Spoiler: No. People feed their snakes in different enclosures for two reasons. The main concern is that a snake will go into "feeding mode" when you open and reach into their usual enclosure if they are fed in that same space. Then, once the enclosure's open, they may bite you after mistaking you for prey. For this reason, people suggest that you move your snake to another enclosure before feedings so they don't associate their usual home with food every time the enclosure's opened.
There are many issues with the argument above. Firstly, there has yet to be any real evidence that snakes become more aggressive for food when fed in their usual enclosure. Secondly, if a snake is going to become more aggressive in the enclosure they are fed in, they would bite you when you're going in to move it back to their normal enclosure.
The other issue is you should not handle snakes after feeding because you risk them vomiting up the food since they lose some of their defense when a large meal is inside them. Vomiting or regurgitating a meal is not only a waste of a mouse or rat, but is also very dangerous and uncomfortable to the snake. If you decide to keep the snake in the second enclosure for a few days until it had time to digest, they will have to stay in an inaccurate setup for a few days which can put more stress on them, causing more issues. You could choose to create a whole second proper enclosure just for feeding, but that would be expensive to purchase all of the supplies, complicated to keep both enclosures heated and properly humidified, and on top of that, it won't even matter because the snake would develop that "food aggression" in the second enclosure (which doesn't exist to begin with).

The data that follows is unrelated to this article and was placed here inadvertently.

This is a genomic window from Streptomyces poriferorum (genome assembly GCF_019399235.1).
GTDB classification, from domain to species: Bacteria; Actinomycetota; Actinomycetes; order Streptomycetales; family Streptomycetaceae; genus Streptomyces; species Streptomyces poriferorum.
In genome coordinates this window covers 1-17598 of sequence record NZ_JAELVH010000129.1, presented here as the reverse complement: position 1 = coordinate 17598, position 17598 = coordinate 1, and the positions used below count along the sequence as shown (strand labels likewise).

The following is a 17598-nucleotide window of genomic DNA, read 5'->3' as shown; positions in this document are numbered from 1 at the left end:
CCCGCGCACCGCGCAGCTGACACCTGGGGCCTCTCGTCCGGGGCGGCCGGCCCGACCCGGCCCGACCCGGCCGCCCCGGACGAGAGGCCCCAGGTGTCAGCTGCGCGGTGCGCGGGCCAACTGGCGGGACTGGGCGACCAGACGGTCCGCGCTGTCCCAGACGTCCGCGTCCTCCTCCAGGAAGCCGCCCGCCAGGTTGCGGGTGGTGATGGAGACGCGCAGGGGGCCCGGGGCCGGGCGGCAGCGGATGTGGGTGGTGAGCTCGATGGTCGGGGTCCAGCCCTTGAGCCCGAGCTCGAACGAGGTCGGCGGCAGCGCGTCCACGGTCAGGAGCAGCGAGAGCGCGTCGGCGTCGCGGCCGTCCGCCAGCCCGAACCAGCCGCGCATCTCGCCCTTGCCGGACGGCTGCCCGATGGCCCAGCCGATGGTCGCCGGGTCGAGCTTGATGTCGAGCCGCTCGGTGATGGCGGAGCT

The second concern is the snake can potentially ingest some of their substrate if their mouse or rat comes in contact with it.
Although this can be a concern with some substrates, you're going to be just fine with a snake ingesting the occasional wood chip or other digestible substrates. Check the videos below for good and bad choices in substrates.
Watch the video below for more information!